For years, <i>Gears of War</i> was a series I felt I had seen enough of during my limited time with it. For years, Gears of War was a series I felt I had seen enough of during my limited time with it.

I still thought it sucked. All of my initial impressions were proven true. They were still idiotic bros shooting up monstrosities in the sort of way that affirmed the outsider perspective of what video gaming consists: brainless violence and a lack of depth. I returned them the next day and moved on to better things, thus writing off the series once and for all. I had given it a fair shake, and it wasn't for me.

The recent release of Gears of War: Ultimate Edition meant that a bevy of people suddenly had backwards compatible download codes for the series and were without any use for them. As a massive franchise, plenty of gamers had already played or owned the games and thus were looking to trade them. At the same time, I had begun wondering if I was okay with missing out on this part of Xbox's and gaming's history. Gears most famously revolutionized the third-person cover shooter as a genre. The same way that the Batman Arkham games have since influenced many games' melee fighting mechanics, Gears of War is the godfather of the modern cover shooter. As a fan of not just a great number of games but the industry and hobby of gaming as a whole, I felt my unfamiliarity with the series was still a blemish on my personal history with the medium.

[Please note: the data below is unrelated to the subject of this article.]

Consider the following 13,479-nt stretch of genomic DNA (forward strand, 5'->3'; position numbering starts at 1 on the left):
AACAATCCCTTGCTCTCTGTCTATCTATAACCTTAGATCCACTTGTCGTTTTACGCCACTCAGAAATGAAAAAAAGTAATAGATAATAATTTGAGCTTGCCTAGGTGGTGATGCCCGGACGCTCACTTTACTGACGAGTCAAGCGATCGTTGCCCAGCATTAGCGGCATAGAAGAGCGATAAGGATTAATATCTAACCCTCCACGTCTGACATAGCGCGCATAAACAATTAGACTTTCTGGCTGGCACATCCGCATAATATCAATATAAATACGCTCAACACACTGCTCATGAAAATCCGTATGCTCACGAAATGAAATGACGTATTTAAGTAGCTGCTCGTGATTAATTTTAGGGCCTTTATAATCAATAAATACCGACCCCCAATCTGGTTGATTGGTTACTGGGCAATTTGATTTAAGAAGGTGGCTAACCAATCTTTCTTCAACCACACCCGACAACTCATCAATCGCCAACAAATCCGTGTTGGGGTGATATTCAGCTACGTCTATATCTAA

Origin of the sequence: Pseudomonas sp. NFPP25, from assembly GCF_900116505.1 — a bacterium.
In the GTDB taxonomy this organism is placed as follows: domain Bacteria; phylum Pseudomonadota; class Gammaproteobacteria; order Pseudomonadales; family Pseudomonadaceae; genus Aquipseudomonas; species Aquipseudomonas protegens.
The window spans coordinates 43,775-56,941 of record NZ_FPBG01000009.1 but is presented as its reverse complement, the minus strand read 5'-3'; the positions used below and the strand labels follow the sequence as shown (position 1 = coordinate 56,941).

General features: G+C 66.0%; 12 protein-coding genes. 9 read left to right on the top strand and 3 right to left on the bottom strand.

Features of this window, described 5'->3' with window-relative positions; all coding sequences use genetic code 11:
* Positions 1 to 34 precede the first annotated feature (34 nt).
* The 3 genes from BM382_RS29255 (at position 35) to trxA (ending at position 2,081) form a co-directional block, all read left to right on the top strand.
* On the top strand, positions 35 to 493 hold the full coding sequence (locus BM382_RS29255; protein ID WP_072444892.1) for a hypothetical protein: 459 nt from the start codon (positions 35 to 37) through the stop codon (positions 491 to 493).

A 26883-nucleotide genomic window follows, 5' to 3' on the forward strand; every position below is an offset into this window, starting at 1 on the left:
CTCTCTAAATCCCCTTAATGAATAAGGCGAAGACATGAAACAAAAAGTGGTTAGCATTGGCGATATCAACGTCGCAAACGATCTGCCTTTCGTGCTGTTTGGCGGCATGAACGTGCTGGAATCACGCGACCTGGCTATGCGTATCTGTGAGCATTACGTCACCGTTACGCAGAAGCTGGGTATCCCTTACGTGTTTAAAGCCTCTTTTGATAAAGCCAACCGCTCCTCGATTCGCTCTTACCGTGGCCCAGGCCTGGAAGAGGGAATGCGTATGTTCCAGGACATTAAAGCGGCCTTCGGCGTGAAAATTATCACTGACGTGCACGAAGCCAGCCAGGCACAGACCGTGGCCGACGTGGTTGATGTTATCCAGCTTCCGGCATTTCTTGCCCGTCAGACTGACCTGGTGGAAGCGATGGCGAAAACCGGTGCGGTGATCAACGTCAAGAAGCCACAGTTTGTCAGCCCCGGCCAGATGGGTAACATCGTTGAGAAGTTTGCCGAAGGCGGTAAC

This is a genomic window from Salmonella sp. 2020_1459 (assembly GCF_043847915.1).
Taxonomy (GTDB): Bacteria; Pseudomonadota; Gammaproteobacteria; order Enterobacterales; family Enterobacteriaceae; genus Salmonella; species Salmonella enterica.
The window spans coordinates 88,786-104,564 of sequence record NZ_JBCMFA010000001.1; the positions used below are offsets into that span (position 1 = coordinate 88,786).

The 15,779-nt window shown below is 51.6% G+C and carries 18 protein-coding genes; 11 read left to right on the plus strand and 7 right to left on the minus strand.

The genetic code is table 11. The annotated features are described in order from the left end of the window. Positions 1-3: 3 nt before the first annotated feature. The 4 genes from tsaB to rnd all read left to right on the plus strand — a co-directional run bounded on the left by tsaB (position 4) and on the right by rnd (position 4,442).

Once again, I set out to acquire the games. This past January, I bought all four at an easy-to-swallow price of $7.50. If I was still wrong about them then I would finally put this whole ordeal to rest. I could stop wondering, stop feeling bad about skipping out on such an apparently influential series. By the end of January, I had wrapped up the story for the first game. As I type this, I'm about halfway through Gears of War 2. Now I've undeniably given the series my best efforts. And you know what? They're still hulking idiots and the story still leaves much to be desired, yet I'm still finding positives to take out of the series.

It took me three tries over a decade, but I've finally seen the merits of <i>Gears</i>.It took me three tries over a decade, but I've finally seen the merits of Gears.